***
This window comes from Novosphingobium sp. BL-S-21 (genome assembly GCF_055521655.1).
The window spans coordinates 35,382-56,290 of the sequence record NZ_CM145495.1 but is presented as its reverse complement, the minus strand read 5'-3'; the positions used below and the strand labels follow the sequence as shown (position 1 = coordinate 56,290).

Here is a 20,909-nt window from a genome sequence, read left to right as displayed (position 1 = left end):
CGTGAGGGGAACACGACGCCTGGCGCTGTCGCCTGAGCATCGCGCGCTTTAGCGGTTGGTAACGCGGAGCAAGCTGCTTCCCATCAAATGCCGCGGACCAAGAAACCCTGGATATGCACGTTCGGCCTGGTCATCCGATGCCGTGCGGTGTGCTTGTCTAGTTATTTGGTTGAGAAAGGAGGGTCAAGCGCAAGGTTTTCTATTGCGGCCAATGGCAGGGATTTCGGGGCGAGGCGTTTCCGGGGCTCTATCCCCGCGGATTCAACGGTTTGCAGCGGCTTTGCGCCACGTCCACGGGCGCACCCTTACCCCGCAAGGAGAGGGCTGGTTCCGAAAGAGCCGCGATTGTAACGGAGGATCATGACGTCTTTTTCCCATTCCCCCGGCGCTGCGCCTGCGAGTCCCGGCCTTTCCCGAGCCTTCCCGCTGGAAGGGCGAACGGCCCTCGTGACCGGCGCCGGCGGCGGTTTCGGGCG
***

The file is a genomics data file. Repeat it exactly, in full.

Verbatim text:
This window comes from Novosphingobium sp. BL-S-21 (genome assembly GCF_055521655.1).
The window spans coordinates 35,382-56,290 of the sequence record NZ_CM145495.1 but is presented as its reverse complement, the minus strand read 5'-3'; the positions used below and the strand labels follow the sequence as shown (position 1 = coordinate 56,290).

Here is a 20,909-nt window from a genome sequence, read left to right as displayed (position 1 = left end):
CGTGAGGGGAACACGACGCCTGGCGCTGTCGCCTGAGCATCGCGCGCTTTAGCGGTTGGTAACGCGGAGCAAGCTGCTTCCCATCAAATGCCGCGGACCAAGAAACCCTGGATATGCACGTTCGGCCTGGTCATCCGATGCCGTGCGGTGTGCTTGTCTAGTTATTTGGTTGAGAAAGGAGGGTCAAGCGCAAGGTTTTCTATTGCGGCCAATGGCAGGGATTTCGGGGCGAGGCGTTTCCGGGGCTCTATCCCCGCGGATTCAACGGTTTGCAGCGGCTTTGCGCCACGTCCACGGGCGCACCCTTACCCCGCAAGGAGAGGGCTGGTTCCGAAAGAGCCGCGATTGTAACGGAGGATCATGACGTCTTTTTCCCATTCCCCCGGCGCTGCGCCTGCGAGTCCCGGCCTTTCCCGAGCCTTCCCGCTGGAAGGGCGAACGGCCCTCGTGACCGGCGCCGGCGGCGGTTTCGGGCG